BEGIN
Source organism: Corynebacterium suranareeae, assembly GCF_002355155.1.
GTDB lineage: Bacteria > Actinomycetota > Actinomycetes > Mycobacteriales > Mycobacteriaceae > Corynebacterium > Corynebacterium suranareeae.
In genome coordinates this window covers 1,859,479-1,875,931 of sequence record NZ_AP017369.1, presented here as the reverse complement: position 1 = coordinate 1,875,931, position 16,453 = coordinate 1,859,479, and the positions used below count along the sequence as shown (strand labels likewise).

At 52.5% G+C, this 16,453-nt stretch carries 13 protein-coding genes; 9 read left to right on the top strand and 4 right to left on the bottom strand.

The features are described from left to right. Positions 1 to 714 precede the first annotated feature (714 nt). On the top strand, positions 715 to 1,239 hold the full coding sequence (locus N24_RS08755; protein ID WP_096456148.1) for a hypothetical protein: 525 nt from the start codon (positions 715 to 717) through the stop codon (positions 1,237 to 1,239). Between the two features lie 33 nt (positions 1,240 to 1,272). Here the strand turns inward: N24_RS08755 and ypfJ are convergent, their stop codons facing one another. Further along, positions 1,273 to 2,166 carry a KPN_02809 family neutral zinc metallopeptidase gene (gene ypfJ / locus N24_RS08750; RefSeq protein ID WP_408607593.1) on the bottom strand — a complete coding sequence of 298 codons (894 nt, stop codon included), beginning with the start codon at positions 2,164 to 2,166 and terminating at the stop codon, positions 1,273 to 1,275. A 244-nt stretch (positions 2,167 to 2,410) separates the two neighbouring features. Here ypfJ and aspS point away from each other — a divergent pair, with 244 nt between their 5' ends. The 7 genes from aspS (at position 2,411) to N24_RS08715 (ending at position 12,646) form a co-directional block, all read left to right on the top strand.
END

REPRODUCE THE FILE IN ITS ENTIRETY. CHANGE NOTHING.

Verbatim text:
Source organism: Corynebacterium suranareeae, assembly GCF_002355155.1.
GTDB lineage: Bacteria > Actinomycetota > Actinomycetes > Mycobacteriales > Mycobacteriaceae > Corynebacterium > Corynebacterium suranareeae.
In genome coordinates this window covers 1,859,479-1,875,931 of sequence record NZ_AP017369.1, presented here as the reverse complement: position 1 = coordinate 1,875,931, position 16,453 = coordinate 1,859,479, and the positions used below count along the sequence as shown (strand labels likewise).

At 52.5% G+C, this 16,453-nt stretch carries 13 protein-coding genes; 9 read left to right on the top strand and 4 right to left on the bottom strand.

The features are described from left to right. Positions 1 to 714 precede the first annotated feature (714 nt). On the top strand, positions 715 to 1,239 hold the full coding sequence (locus N24_RS08755; protein ID WP_096456148.1) for a hypothetical protein: 525 nt from the start codon (positions 715 to 717) through the stop codon (positions 1,237 to 1,239). Between the two features lie 33 nt (positions 1,240 to 1,272). Here the strand turns inward: N24_RS08755 and ypfJ are convergent, their stop codons facing one another. Further along, positions 1,273 to 2,166 carry a KPN_02809 family neutral zinc metallopeptidase gene (gene ypfJ / locus N24_RS08750; RefSeq protein ID WP_408607593.1) on the bottom strand — a complete coding sequence of 298 codons (894 nt, stop codon included), beginning with the start codon at positions 2,164 to 2,166 and terminating at the stop codon, positions 1,273 to 1,275. A 244-nt stretch (positions 2,167 to 2,410) separates the two neighbouring features. Here ypfJ and aspS point away from each other — a divergent pair, with 244 nt between their 5' ends. The 7 genes from aspS (at position 2,411) to N24_RS08715 (ending at position 12,646) form a co-directional block, all read left to right on the top strand.